Deepblu’s Deep Facts About the Dive Life


Did you know that SCUBA stands for “self-contained underwater breathing apparatus?” If so, you’re pretty much everybody. But there are some weird, rare, obscure, and straight up bizarre things about our favorite underwater activity that not a lot of people know about, and a few people just don’t care to think about. Let’s go through a few fun facts, and maybe a not so pleasant one or two, about diving.

Without Pressure Control, You’d Become Inflated

Okay, maybe not literally, but I sure did get your attention. When diving, the regulator is our best friend, as long as it’s working. It’s what allows us to breathe underwater and visit all of the places we couldn’t without it; however, it consists of two parts. The air in a scuba tank is highly pressurized, so one couldn’t simply breathe directly from the tank. The part of the regulator we put in our mouth is the second stage of the operation, but the first stage is where the magic is. Without that little device hooked to our tank, we’d be human balloons. To see how it works, check out the video above.

You Can Work As A Circus Diver

Have you ever wanted to run away and join the circus? Well, you’re in luck in Vegas, baby! Cirque du Soleil is known for their daring and sometimes deadly acrobatics on the surface, but these days audiences have seen it all, so they’re taking to the water. Due to the fact that many performers were born on land, in fact, we’re assuming all of them were, they need help adjusting to the water. This is where highly-skilled divers come in handy. You can get a job not only helping the grand show adapt to the wet side of things, but you can be in the tank during each performance to assist with the magic.

You Can Also Work as a Contaminated Water Diver

Shit happens, literally, and when it does, there are companies that are ready to pay you the big bucks, we hope, to help them clean it up. This job is no joke, it requires divers to get every vaccination on the books, and then intensive training in not only the dive, but the clean-up. In addition, no amount of training or checking of the specialized gear involved can guarantee that there won’t be a leak. Good luck!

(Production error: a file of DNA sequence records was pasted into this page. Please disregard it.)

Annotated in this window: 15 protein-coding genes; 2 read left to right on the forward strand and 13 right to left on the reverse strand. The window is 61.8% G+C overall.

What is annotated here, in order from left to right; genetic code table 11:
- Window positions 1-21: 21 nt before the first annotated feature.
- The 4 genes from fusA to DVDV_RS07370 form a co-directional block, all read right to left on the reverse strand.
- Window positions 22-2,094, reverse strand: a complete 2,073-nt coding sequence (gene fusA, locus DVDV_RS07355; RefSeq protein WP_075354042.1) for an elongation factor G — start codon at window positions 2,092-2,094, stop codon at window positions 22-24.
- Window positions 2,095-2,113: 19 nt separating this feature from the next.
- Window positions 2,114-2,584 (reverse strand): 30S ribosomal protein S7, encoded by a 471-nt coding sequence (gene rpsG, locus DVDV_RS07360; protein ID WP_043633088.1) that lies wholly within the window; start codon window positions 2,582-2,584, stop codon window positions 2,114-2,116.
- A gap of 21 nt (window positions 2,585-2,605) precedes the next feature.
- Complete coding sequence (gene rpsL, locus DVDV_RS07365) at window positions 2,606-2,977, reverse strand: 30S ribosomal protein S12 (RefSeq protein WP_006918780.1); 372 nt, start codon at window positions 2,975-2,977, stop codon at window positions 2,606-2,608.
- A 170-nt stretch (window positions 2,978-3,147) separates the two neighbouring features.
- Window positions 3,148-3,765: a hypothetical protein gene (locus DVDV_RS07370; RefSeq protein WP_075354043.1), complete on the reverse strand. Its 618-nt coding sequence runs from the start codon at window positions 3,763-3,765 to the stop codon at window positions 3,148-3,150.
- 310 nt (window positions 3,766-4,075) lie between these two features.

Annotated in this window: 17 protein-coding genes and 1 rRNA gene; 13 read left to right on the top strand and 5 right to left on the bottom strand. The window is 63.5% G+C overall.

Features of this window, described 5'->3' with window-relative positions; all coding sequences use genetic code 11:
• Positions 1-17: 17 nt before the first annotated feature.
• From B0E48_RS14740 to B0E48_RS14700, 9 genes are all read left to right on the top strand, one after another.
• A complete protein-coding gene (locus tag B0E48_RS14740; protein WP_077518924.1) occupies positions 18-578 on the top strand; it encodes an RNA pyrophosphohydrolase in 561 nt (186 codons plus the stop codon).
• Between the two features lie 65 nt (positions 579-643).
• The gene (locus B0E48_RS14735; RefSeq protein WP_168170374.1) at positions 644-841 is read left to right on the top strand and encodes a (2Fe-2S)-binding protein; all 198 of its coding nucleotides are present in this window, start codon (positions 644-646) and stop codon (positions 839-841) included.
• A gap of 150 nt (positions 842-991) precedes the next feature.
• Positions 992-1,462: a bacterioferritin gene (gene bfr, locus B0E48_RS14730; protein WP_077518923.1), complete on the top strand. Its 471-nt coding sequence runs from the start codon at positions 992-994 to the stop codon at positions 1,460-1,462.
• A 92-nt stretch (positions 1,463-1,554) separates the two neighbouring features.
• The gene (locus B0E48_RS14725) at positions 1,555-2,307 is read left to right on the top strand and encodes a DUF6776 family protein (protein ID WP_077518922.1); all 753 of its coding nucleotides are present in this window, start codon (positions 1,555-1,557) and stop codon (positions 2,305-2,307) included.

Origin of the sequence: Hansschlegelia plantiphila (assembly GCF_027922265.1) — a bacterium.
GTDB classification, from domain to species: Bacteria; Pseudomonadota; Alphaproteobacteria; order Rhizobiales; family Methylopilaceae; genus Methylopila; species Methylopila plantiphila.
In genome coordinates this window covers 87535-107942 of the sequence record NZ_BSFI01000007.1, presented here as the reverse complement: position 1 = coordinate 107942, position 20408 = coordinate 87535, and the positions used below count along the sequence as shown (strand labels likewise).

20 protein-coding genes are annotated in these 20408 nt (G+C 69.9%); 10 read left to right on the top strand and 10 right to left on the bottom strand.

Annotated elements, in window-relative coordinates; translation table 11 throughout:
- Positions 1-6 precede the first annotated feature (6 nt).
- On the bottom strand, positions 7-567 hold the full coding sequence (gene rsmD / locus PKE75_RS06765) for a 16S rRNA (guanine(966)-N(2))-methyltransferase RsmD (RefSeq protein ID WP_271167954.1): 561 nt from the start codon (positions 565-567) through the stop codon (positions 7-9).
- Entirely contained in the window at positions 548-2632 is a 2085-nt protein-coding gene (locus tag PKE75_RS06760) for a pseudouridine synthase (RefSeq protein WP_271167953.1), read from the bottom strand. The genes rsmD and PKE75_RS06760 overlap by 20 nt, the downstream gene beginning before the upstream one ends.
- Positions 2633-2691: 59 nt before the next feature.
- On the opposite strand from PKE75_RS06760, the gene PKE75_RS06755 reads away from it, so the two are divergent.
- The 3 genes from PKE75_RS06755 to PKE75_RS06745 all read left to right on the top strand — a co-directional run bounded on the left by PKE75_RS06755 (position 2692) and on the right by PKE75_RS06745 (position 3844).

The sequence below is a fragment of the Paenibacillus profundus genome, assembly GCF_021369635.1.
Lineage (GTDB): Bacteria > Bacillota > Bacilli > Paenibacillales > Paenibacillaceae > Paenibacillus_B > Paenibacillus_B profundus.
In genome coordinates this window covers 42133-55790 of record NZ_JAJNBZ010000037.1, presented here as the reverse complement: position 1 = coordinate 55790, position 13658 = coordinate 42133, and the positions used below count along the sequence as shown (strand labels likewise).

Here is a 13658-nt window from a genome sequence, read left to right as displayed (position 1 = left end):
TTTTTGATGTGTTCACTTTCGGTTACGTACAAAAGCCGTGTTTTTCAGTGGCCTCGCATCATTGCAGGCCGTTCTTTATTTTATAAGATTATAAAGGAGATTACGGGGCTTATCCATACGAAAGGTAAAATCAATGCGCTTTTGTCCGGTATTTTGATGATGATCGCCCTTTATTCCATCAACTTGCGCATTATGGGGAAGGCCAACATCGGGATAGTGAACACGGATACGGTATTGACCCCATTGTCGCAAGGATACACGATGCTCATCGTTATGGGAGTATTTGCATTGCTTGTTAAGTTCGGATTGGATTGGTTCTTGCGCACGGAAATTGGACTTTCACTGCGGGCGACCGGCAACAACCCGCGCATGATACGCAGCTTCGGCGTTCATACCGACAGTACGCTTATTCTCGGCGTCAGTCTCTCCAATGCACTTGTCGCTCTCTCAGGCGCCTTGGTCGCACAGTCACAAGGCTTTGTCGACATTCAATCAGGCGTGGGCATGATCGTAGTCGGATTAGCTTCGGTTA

Underwater Art is Booming

It kind of looks like an underwater zombie horde. Photo: MUSA

Whether scuba diving, snorkeling, or taking a trip on a glass-bottomed boat, underwater museums are becoming a thing. The trend started, or made it big, at least, due to the Museo Subacuatico de Arte in the waters off of Cancun, Mexico; however, there are smaller installations all over the world, we’d highly recommend that you find them over on Planet Deepblu because, hey, that’s us! Over time, these magnificent works of art will turn into coral spectacles and promote underwater rehabilitation in once-deprived habitats.

Love Being Underwater? Now You Can Be Dead There!

Are you a big fan of spending every moment of your free time under the surface? Well, you’re in luck, because the Neptune Memorial Reef wants you! Not far from Miami, these folks have made being dead in style accessible for those of us who are hardcore about the seas. When you become no longer alive, they’ll have you cremated and pressed into a feature for the memorial reef. From there, you’ll be delivered to the bottom and marked with a copper plaque. Family members are allowed to join either via boat or scuba diving, and then a certificate of memorial is presented with your coordinates. That cousin who you could never get to go diving? Maybe they will now!

We Can Actually Do Something

As a community of ocean enthusiasts, we can actually do something. To end on a serious note, there is hope for underwater species, but they’re going to need our help. At the time you read this, there are top scientists all over the world working in coral restoration, but they need us to have their backs. Beach clean-ups, minding what we buy and use, and controlling our habits in general will all contribute to bettering the oceans around us. The straw can actually be a killer, but the bigger picture is the companies that profit from producing plastics. To save the oceans, they need pressure to contribute as well. We’re all small parts of a big ecosystem, and before we end up in Neptune Memorial Reef, we should do our best to effect positive change.

– Todd Allen Williams, Senior Editor